There are so many myths going about the foreign community in Japan that I have decided to commence an extensive scientific analysis of their development, nature and implications. I shall begin with a taxonomy of the mythology of modern Japan, i.e. a descrition of the different sorts which fly about in this land, and how I think they came to be.

  1. The complete fiction: This is the most obvious myth, in which someone makes up a complete and idiotic story for no reason. There are a few very good myths in this category, my favourite being: milk in Japan is 70% recycled. How there can be a basis for this myth is beyond me. It`s kind of like saying "there is a mysterious creature in the sky, invisible and undetectable, which controls your fate." How can anyone think of such a thing?
  2. The Eighties extension: this is a common myth in Japan, and I suppose should really be called a legend, since it is a ridiculous story based in fact. These myths develop because someone experienced something in the 80s in Japan, when it had no tourism industry to speak of and a bubble economy, and then reported that story in the West. This story became truth in the west even long after the phenomenon passed. For example, some of you may recall my efforts last year to find a man who would push me onto a train in Tokyo, and my complete lack of success in so doing. This pusher man is apparently a phenomenon from the 80s, which no longer exists. But the story persists ...
  3. The big city myth: many things happen in Tokyo which perhaps do not happen in the rest of the country. Tokyo is an insane city with more people than grains of sand, and things can happen there which are impossible in more sane cities. For example, rent in Tokyo is much higher than the rest of Japan. Since many foreigners go to Tokyo only, they report stories from Tokyo as if they were facts about Japan, without any sense of what the rest of Japan is doing. It is from Tokyo that everyone has the impression that Japan is expensive.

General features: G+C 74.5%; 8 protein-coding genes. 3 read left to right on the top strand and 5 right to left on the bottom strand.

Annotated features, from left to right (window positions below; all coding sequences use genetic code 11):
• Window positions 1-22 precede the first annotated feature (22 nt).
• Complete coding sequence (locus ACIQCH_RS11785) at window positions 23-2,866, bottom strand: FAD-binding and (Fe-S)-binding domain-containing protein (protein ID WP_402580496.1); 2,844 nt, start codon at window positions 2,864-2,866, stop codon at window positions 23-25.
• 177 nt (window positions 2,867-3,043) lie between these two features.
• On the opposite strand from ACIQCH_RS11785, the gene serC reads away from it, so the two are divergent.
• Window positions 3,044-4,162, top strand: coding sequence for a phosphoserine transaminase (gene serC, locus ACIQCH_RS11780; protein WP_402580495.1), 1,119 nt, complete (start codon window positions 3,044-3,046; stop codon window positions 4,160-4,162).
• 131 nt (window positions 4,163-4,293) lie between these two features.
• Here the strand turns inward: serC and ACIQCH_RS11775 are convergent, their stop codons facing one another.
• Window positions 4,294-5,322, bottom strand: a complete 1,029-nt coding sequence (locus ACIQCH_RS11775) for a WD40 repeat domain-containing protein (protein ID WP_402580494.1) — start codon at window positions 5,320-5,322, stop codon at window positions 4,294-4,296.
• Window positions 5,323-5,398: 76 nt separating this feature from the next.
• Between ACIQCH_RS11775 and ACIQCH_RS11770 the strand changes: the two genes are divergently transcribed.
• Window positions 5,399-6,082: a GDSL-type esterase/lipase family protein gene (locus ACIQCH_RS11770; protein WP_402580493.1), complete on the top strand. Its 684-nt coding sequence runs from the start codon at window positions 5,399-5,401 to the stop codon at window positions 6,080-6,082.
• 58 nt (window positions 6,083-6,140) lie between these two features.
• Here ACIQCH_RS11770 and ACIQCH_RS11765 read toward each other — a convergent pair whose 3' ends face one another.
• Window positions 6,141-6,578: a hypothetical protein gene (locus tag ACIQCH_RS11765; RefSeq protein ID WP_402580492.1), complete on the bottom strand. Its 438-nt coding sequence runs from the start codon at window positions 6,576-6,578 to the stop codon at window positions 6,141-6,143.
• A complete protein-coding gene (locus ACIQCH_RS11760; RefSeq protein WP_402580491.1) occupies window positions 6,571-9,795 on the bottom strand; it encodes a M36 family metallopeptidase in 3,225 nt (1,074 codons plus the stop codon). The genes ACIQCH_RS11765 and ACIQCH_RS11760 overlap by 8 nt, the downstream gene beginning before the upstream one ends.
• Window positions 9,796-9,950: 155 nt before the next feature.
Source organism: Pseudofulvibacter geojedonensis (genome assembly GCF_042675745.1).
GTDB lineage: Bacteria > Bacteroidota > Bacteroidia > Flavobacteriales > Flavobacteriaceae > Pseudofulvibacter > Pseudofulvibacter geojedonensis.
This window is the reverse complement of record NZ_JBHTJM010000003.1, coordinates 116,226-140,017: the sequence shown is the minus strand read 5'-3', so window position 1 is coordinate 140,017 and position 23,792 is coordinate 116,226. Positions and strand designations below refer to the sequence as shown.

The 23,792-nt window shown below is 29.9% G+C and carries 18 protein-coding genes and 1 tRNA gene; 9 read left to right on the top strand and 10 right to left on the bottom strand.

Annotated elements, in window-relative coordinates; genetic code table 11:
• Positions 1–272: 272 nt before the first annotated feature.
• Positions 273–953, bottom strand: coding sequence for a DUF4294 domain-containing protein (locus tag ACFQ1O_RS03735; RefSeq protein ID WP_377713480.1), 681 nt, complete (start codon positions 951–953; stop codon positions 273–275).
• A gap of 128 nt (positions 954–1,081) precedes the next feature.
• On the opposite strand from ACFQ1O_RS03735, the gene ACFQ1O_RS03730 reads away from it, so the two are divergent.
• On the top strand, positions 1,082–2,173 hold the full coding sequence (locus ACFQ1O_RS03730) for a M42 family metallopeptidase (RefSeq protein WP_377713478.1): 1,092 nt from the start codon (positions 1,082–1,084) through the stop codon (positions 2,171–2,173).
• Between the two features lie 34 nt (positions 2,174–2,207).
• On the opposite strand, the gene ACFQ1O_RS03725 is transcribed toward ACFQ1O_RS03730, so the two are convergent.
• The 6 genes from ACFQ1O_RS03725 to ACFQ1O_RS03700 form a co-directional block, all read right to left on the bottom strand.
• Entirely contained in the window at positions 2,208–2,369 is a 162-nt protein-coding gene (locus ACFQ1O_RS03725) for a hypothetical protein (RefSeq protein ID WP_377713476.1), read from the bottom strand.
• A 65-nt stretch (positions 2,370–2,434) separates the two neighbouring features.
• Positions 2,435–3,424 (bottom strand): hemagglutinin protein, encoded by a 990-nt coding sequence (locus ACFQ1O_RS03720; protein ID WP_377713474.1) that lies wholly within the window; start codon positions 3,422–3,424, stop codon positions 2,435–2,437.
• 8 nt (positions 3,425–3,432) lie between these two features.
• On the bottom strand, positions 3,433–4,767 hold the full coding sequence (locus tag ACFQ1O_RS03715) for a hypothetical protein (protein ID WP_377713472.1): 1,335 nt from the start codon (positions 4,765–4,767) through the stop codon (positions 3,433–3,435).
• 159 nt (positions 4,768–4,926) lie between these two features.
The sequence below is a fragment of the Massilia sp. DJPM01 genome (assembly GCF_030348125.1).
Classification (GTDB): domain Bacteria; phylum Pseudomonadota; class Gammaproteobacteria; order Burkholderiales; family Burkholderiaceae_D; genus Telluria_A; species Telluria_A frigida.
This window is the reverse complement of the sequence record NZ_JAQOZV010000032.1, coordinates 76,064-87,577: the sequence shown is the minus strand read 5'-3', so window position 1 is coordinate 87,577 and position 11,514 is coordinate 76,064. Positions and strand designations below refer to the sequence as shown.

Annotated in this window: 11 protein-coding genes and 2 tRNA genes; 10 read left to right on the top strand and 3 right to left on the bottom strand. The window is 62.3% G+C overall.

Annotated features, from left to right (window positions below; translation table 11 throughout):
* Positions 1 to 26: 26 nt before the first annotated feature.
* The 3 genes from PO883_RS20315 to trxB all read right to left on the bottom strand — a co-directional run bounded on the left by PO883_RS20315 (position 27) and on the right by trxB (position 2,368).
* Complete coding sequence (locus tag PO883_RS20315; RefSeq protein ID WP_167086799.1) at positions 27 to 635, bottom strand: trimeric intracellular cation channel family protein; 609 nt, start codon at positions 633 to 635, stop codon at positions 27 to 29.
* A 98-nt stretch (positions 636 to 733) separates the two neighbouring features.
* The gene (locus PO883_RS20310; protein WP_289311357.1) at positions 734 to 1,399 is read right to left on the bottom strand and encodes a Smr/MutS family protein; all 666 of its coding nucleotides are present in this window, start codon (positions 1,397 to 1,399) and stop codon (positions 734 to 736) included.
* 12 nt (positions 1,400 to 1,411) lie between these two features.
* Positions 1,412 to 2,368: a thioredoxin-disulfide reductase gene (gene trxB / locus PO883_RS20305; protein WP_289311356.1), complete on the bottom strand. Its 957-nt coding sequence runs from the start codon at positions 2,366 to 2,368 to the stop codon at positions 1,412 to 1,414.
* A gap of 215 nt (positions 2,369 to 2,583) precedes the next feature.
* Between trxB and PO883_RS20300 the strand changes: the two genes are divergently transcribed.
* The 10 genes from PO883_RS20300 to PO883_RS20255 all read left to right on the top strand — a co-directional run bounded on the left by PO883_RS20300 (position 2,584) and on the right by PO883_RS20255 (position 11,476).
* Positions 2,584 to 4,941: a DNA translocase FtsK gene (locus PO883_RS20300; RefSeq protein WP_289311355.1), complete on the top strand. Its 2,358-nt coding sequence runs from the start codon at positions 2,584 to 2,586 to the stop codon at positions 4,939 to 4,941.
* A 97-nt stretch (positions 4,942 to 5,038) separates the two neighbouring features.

4. The non-comparative myth: in the non-comparative myth, someone experiences something in Japan and fails to compare it with life in their own country, and concludes a profound social phenomenon from the thing they have experienced. For example, women in Japan often have to stop working when they get pregnant - hence the society is "more sexist than the west." True, perhaps, but women in Japan can wear whatever they want and go wherever they want without fear of harrassment or sexual assault. A deeper level of comparison is needed before comparative conclusions can be drawn.